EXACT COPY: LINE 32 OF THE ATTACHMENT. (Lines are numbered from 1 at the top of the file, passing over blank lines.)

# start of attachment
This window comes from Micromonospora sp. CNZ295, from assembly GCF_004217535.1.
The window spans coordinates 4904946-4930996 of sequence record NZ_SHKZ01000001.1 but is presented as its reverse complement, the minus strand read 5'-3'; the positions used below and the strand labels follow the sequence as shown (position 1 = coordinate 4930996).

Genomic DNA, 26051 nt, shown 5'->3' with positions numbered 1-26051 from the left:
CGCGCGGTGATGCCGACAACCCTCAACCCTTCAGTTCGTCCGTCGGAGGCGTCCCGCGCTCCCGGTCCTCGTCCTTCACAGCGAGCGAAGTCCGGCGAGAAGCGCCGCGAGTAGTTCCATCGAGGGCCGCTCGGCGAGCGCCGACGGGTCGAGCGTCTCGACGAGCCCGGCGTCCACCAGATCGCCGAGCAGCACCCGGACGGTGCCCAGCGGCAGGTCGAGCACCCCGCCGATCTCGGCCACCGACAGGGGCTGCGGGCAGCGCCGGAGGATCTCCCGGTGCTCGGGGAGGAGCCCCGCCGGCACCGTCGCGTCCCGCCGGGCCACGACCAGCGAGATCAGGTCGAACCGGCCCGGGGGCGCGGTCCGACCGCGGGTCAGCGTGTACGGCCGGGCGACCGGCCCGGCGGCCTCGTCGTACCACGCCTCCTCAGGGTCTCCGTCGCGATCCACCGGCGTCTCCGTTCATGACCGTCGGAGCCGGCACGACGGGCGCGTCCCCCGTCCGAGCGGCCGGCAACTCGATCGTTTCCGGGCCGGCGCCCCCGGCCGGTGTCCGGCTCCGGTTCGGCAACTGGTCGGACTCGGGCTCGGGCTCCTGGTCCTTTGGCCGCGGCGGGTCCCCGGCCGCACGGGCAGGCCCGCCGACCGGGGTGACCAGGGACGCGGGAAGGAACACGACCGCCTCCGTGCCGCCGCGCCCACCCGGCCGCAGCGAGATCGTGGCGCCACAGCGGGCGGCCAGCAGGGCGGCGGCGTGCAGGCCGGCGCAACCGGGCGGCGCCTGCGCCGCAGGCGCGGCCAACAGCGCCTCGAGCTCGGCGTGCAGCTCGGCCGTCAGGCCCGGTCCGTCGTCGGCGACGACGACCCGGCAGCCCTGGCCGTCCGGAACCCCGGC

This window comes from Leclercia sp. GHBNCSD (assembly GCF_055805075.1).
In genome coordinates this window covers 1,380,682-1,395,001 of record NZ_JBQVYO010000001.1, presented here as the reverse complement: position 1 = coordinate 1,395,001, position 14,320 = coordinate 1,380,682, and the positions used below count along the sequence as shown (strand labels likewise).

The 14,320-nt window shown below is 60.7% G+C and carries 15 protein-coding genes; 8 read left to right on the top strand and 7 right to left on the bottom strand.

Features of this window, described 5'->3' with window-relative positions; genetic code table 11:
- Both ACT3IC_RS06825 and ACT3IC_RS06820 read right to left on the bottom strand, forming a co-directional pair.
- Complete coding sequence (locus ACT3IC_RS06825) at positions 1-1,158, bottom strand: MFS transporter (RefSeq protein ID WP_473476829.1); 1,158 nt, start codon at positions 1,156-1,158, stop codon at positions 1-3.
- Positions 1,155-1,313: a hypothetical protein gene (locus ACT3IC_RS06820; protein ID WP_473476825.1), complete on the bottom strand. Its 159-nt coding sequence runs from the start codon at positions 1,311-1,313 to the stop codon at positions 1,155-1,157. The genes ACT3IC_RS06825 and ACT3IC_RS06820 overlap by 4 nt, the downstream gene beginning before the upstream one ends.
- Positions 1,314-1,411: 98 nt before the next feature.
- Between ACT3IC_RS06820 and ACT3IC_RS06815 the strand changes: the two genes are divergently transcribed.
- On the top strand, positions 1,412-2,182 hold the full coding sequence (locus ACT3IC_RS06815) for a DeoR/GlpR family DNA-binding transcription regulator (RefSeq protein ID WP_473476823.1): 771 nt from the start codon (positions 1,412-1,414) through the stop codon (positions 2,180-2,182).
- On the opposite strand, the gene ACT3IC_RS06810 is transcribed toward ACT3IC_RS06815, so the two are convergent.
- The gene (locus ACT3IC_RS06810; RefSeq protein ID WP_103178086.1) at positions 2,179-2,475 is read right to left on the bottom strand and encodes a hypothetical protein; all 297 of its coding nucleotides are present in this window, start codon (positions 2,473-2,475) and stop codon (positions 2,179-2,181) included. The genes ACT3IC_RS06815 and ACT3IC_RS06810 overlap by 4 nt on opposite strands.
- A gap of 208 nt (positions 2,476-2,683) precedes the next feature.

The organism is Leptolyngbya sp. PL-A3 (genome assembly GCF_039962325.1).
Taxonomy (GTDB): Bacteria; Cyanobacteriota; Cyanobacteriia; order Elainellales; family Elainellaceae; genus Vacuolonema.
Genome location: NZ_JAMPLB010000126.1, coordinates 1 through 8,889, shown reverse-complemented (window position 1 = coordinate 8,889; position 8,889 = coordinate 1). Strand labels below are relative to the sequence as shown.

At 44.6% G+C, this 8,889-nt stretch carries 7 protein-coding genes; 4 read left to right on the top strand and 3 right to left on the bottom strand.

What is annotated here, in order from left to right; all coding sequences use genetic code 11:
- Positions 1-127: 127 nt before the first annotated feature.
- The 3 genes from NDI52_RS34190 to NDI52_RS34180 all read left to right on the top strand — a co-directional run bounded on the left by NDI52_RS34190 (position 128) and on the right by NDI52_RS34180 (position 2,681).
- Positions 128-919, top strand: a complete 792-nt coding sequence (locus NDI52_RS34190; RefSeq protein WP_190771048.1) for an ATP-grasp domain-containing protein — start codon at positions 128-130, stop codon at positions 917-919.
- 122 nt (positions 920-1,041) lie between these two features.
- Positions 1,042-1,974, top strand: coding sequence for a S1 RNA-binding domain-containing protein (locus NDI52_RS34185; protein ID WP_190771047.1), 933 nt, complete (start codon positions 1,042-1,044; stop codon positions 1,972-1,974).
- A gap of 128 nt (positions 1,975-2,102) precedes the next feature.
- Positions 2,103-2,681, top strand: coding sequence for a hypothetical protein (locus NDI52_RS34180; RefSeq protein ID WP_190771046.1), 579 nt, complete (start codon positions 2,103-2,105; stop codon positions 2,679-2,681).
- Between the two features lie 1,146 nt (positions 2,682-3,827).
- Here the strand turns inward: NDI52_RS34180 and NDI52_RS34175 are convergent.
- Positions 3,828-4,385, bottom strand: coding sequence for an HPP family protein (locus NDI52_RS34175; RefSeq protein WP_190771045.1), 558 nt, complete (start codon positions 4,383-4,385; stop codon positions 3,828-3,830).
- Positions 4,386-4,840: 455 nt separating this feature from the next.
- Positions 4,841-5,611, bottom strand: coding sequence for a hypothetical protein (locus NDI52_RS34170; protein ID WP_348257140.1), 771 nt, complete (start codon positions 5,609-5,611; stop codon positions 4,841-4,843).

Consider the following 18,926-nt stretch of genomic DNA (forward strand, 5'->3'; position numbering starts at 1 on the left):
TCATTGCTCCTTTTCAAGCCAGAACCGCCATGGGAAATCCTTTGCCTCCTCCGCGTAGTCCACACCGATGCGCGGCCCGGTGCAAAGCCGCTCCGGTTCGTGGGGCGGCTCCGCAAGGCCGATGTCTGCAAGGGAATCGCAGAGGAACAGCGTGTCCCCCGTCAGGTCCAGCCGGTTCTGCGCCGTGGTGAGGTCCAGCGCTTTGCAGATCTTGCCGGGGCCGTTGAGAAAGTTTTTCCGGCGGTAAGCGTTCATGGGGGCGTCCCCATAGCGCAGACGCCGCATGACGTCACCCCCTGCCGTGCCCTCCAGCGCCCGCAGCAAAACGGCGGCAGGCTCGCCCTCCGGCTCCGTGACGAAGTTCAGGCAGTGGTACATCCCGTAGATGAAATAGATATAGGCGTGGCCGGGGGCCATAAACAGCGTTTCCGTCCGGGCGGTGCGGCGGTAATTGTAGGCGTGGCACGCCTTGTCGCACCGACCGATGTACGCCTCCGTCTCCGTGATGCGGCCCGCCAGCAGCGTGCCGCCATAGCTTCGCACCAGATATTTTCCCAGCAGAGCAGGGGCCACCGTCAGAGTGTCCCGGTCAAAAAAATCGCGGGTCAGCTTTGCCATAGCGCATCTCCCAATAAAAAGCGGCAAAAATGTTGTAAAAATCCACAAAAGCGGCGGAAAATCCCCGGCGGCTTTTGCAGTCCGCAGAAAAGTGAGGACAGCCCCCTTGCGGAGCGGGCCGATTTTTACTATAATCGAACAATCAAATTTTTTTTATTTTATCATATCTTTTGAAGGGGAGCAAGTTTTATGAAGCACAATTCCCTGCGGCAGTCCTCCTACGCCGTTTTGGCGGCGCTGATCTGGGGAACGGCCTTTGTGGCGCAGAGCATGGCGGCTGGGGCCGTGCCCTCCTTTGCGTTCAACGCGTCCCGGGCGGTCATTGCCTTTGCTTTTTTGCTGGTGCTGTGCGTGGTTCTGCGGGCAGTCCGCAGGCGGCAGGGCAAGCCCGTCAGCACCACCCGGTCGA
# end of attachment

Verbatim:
- Positions 3,828-4,385, bottom strand: coding sequence for an HPP family protein (locus NDI52_RS34175; RefSeq protein WP_190771045.1), 558 nt, complete (start codon positions 4,383-4,385; stop codon positions 3,828-3,830).